Secrets of Correct Workplace Temperature

Air temperature is the most important thermal comfort factor and it is the air-conditioning system that usually determines the temperature of the workplace.

The correct temperature for workers is the temperature that most people find comfortable, without particularly discomforting the few people who have unusual temperature preferences. There is no scientically proven correct temperature for workers other than the extremes at which humans cannot operate.


Instead it depends on personal preference, clothing, the type of work they are doing and environmental factors such as humidity.

In common office environments people will be comfortable when the temperature is in the vicinity of 23°C and it is common for air-conditioning systems to be arranged to maintain temperatures in the range 20°C to 26°C.

For general office work, people often find 20° to 24°C to be a comfortable temperature in winter when they are wearing winter clothes, and they usually find 23° to 26°C to be a generally comfortable temperature in summer when they are wearing summer clothes.

Extremes of air temperature may have an adverse influence on health in air-conditioned spaces however this would only happen in the event of an air-conditioning system failure.

What is referred to as radiant temperature is measured on the surfaces of the windows, curtains, ceilings, walls, floors etc. that surround a person. Sunlight coming from outside the building contributes to the mean radiant temperature in a workplace.he mean radiant temperature of a space is largely determined by the architecture, construction and orientation of the building, and the type of window treatments (curtains, blinds etc.) that are fitted. In general the mean radiant temperature will be predictable. On the other hand the areas near windows usually have varying radiant temperature conditions and their influence on comfort will be more significant.

The mean radiant temperature of a space may often be improved by simple measures such as the fitting of curtains or blinds to windows.

The speed of air or the movement of the air that surrounds us affects our comfort. A “still air” environment is often acceptable  on a nice calm day. High air speed is generally uncomfortable but will create a cooling effect as it passes over and around bodies. Temperature comfort is usually a trade off between air speed and temperature. In an air-conditioned office the temperature may be slightly higher than normal if the air speed is similarly high. If the air temperature is too high it cannot be compensated for by adjustment of air speed (or vice versa).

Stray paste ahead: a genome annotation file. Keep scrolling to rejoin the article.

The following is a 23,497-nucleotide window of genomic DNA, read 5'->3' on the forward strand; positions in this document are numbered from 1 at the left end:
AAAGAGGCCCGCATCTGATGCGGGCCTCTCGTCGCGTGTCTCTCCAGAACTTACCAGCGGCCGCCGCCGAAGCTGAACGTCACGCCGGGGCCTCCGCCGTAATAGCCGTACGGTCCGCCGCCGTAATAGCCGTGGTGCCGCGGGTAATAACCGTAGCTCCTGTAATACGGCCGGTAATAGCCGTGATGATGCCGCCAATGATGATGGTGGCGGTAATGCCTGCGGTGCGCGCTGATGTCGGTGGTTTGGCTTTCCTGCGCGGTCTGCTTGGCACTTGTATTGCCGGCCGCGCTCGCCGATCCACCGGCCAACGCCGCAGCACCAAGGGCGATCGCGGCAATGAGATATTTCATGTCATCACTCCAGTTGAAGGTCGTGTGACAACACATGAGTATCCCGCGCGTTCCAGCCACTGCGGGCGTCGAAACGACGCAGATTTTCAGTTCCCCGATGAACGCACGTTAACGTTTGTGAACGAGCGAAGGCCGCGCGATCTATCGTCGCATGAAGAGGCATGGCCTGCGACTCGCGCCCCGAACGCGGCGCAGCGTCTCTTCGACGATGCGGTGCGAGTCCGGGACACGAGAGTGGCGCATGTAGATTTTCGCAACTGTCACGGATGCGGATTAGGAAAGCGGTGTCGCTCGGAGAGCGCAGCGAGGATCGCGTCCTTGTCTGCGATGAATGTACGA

While there is no particular air speed for satisfactory thermal comfort it is necessary for the air speed to suit the temperature. It is also necessary for the conditions not to be draughty and for there to be sufficient air movement to prevent the formation of local “hot spots” or localised areas of increased odour level.

Usually, air-conditioning systems are designed to produce maximum air speeds of 0.25 metres per second, in occupied areas. Air speed is usually determined by the need to ensure that there is a sufficient interchange of air in the building, to remove odours, control temperature and otherwise provide a pleasant working environment.

Many people know that humidity is important to comfort in their daily private lives but they may not appreciate that the situation is different in an air-conditioned space where the temperature is controlled.

People are quite insensitive to humidity levels over a wide humidity range – at the temperatures which are normally found in air-conditioned places. Also, the effect on comfort of a shift in humidity may be compensated for by a small adjustment of air temperature.

Higher humidity, for example, makes a person feel warmer thus a slight lowering of temperature will compensate for the comfort effect of this higher humidity.

The situation is different when the air temperature is high (approaching 30 Degrees. C.) or physical activity is great; or just after a person has experienced these conditions – such as when they walk into an air-conditioned building in Darwin, in summer, after being outside for an hour or so.

On these occasions the influence of humidity is much more important to comfort.

Part of an employer’s responsibility is to provide and maintain a safe work place, and often heat and cold can be overlooked unless perhaps you work in cold storage or a foundry.

The extremes of these two environments can have serious effects on employees, as hypothermia and heat fatigue or exhaustion can impact a person body and additionally impact work performance as concentration can be impaired. If they are dealing with machinery or other controls it can have serious negative outcomes.

How do I keep extreme heat and cold controlled at my workplace?

The first question to be asked is whether the temperature needs to be that extreme. If your industry calls for extreme temperatures, some controls measures might be the introduction of protective clothing, erection of shelters, providing breaks at closer intervals, use of air conditioners, access to cool water. When carrying out work in hot or cold temperatures monitoring employees’ health is also important, as each employee will handle temperature differently.

About the Author

Safety Concepts is an online resource providing up to date insights and covering issues in the field of Workplace Safety.

Leave a Reply

If you want a picture to show with your comment, go get a Gravatar.